Around the time Lok Sabha began discussing the alleged rise in acts of intolerance, Parliamentary Affairs Minister Venkaiah Naidu conceded Monday there was “some amount of intolerance in society” which, he said, needed “to be identified… dealt with firmly” and not “generalised”.
Participating in a Rajya Sabha debate on the commitment to the Constitution, Naidu declared he was “speaking from the heart”: “There is some amount of intolerance in society, in different areas. That has to be identified, it has to be localised, it has to be dealt with firmly. Instead of that, we are making it generalised.”
He said incidents have not happened overnight after Narendra Modi became Prime Minister. “These things have been happening,” he said. “Some people make out-of-turn statements, we have to condemn, we have to isolate them… they have to be condemned and disowned,” he said, without taking names.
Welcoming Congress leader P Chidambaram’s statement that banning Salman Rushdie’s The Satanic Verses was “wrong”, he said, “There are two things. One, people writing the books, they should not affect the sentiments of the people, they should not arouse social tension… but at the same time, freedom of expression and freedom of speech, people have got the right. But there has to be broad consensus on how do we go about it.”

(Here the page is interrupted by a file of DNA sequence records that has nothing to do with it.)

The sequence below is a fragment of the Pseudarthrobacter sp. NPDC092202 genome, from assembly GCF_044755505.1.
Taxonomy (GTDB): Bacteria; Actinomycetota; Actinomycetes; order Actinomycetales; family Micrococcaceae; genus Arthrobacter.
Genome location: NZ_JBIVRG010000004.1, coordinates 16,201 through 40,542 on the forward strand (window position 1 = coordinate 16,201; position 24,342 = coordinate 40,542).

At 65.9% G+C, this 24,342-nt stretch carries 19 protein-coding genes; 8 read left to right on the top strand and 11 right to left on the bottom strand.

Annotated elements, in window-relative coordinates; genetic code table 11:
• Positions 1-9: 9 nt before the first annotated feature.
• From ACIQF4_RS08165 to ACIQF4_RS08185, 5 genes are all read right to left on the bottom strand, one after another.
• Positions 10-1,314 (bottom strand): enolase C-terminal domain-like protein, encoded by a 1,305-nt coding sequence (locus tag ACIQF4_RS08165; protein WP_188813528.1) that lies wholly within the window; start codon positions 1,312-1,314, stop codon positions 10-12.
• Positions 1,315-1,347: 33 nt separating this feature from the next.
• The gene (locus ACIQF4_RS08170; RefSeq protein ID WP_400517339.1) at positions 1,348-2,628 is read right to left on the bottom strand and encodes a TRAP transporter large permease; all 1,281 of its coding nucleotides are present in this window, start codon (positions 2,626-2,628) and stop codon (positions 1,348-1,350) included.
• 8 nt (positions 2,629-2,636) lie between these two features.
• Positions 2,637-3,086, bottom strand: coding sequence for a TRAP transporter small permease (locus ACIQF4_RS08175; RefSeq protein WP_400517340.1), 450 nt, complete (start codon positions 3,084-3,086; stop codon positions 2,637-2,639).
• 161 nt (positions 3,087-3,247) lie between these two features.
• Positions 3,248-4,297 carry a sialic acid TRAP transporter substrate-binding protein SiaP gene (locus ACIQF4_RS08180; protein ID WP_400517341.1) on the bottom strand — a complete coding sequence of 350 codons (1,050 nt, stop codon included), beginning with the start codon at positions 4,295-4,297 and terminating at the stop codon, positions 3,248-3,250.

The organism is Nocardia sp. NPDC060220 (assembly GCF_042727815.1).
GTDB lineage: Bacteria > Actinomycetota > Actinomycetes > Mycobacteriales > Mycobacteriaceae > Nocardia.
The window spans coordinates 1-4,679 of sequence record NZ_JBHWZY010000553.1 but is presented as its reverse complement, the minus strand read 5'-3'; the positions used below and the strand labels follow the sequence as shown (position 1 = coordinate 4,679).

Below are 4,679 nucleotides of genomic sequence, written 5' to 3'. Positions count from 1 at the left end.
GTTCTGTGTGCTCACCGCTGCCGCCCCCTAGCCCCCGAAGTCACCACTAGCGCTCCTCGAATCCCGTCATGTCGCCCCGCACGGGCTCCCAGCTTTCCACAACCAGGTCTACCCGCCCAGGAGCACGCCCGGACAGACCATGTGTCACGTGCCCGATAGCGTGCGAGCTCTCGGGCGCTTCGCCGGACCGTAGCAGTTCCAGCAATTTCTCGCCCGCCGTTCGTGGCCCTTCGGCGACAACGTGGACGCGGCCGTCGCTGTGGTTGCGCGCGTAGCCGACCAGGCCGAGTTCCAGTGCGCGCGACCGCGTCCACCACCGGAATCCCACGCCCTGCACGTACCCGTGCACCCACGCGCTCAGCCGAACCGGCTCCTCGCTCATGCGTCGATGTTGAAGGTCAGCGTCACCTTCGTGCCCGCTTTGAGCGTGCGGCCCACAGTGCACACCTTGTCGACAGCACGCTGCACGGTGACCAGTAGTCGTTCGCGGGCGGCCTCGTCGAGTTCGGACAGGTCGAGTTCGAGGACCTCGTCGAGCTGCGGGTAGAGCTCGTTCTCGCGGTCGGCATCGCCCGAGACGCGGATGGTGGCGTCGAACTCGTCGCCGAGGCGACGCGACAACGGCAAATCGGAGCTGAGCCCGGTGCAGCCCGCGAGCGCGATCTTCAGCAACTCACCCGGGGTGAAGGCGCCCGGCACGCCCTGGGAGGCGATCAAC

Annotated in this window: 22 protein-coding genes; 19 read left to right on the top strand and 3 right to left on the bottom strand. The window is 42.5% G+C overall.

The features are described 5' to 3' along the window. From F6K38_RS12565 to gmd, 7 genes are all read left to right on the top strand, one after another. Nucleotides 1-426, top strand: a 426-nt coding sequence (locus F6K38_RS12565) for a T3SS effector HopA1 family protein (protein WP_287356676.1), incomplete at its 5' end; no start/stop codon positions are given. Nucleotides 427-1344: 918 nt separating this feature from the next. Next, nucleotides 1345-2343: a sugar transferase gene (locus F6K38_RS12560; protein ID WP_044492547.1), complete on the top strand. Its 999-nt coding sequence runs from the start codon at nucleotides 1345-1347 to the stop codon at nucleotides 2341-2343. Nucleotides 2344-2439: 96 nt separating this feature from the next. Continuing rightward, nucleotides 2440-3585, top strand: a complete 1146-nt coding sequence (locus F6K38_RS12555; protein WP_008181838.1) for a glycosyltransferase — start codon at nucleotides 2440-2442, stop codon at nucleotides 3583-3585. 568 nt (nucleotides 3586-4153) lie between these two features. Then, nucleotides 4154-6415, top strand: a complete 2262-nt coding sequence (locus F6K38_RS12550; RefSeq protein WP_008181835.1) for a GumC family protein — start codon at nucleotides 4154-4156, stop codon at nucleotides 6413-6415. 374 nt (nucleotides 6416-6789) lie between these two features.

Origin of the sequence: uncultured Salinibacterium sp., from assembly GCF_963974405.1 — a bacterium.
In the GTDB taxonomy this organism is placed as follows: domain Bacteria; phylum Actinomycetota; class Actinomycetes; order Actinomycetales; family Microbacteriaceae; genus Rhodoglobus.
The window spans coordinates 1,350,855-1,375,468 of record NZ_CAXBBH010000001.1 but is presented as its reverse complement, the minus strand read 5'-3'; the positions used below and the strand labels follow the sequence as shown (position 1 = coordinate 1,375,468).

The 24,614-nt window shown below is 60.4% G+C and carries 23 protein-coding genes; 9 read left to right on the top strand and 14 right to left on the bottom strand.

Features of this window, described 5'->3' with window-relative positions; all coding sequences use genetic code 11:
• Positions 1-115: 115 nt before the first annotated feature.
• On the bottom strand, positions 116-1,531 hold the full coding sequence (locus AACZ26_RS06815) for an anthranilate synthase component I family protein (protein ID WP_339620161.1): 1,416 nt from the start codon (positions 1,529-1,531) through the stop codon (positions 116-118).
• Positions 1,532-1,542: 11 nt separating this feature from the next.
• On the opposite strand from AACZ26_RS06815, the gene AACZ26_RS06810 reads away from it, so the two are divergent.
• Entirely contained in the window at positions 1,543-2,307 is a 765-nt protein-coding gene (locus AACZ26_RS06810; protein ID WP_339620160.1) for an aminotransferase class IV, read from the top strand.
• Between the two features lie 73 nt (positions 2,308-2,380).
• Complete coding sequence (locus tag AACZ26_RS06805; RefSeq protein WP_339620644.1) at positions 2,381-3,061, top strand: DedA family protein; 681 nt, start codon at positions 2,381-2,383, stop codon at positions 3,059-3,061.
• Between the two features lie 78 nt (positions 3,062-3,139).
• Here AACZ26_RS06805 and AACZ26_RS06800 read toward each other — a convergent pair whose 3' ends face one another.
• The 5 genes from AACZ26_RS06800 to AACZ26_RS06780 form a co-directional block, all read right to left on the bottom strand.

He said while banning Rushdie’s book raises cheers, banning a book on Shivaji draws protests. “Different angles are coming, Hindu angle, Muslim angle… Let there be a policy for banning books, or films.”
Naidu also raised the issue of uniform civil and criminal codes. “Dr B R Ambedkar wanted to have uniformity of law, civil as well as criminal… After so many years of experience, have we done justice and moved in that direction? Is there uniformity of civil law? No, so far we have not been able to do it, whatever may be the reasons,” he said, adding he did not favour a particular law, like the Hindu law, prevailing over the rest.
“Let us all be tolerant of each other and tolerant of the verdict of the people,” he said. “Respecting the mandate of the people is the biggest form of tolerance.” He gave examples: ‘X’ has been mandated to rule Tamil Nadu, ‘Y’ mandated to rule West Bengal.
Referring to the Bihar mandate for Nitish Kumar and Lalu Prasad, he said it has to be respected. “There is no choice,” he said.